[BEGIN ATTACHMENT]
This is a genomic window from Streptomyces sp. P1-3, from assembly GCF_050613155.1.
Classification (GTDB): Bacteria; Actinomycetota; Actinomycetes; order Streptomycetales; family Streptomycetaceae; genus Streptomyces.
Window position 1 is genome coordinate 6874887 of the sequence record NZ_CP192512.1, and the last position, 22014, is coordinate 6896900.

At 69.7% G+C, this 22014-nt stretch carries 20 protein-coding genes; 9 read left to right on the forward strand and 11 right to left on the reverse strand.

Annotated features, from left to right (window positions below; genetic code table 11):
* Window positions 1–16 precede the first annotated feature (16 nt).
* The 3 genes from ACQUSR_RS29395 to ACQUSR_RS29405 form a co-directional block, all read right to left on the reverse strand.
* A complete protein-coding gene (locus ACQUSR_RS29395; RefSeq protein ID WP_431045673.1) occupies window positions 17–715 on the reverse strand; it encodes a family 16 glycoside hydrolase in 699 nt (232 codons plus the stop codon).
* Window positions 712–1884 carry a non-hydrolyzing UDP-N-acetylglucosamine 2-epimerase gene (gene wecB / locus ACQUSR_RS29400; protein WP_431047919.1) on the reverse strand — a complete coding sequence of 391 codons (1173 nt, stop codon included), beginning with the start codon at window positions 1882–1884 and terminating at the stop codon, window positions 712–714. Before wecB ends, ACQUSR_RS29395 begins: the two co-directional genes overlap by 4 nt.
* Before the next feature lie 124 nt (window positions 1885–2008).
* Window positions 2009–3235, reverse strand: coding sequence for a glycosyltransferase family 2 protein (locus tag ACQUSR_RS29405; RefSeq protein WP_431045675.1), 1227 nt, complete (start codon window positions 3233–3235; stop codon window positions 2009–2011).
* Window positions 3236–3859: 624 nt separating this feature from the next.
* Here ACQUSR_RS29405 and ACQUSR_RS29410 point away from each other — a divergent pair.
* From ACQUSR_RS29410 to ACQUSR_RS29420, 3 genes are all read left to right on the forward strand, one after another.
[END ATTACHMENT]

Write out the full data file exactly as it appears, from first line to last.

This is a genomic window from Streptomyces sp. P1-3, from assembly GCF_050613155.1.
Classification (GTDB): Bacteria; Actinomycetota; Actinomycetes; order Streptomycetales; family Streptomycetaceae; genus Streptomyces.
Window position 1 is genome coordinate 6874887 of the sequence record NZ_CP192512.1, and the last position, 22014, is coordinate 6896900.

At 69.7% G+C, this 22014-nt stretch carries 20 protein-coding genes; 9 read left to right on the forward strand and 11 right to left on the reverse strand.

Annotated features, from left to right (window positions below; genetic code table 11):
* Window positions 1–16 precede the first annotated feature (16 nt).
* The 3 genes from ACQUSR_RS29395 to ACQUSR_RS29405 form a co-directional block, all read right to left on the reverse strand.
* A complete protein-coding gene (locus ACQUSR_RS29395; RefSeq protein ID WP_431045673.1) occupies window positions 17–715 on the reverse strand; it encodes a family 16 glycoside hydrolase in 699 nt (232 codons plus the stop codon).
* Window positions 712–1884 carry a non-hydrolyzing UDP-N-acetylglucosamine 2-epimerase gene (gene wecB / locus ACQUSR_RS29400; protein WP_431047919.1) on the reverse strand — a complete coding sequence of 391 codons (1173 nt, stop codon included), beginning with the start codon at window positions 1882–1884 and terminating at the stop codon, window positions 712–714. Before wecB ends, ACQUSR_RS29395 begins: the two co-directional genes overlap by 4 nt.
* Before the next feature lie 124 nt (window positions 1885–2008).
* Window positions 2009–3235, reverse strand: coding sequence for a glycosyltransferase family 2 protein (locus tag ACQUSR_RS29405; RefSeq protein WP_431045675.1), 1227 nt, complete (start codon window positions 3233–3235; stop codon window positions 2009–2011).
* Window positions 3236–3859: 624 nt separating this feature from the next.
* Here ACQUSR_RS29405 and ACQUSR_RS29410 point away from each other — a divergent pair.
* From ACQUSR_RS29410 to ACQUSR_RS29420, 3 genes are all read left to right on the forward strand, one after another.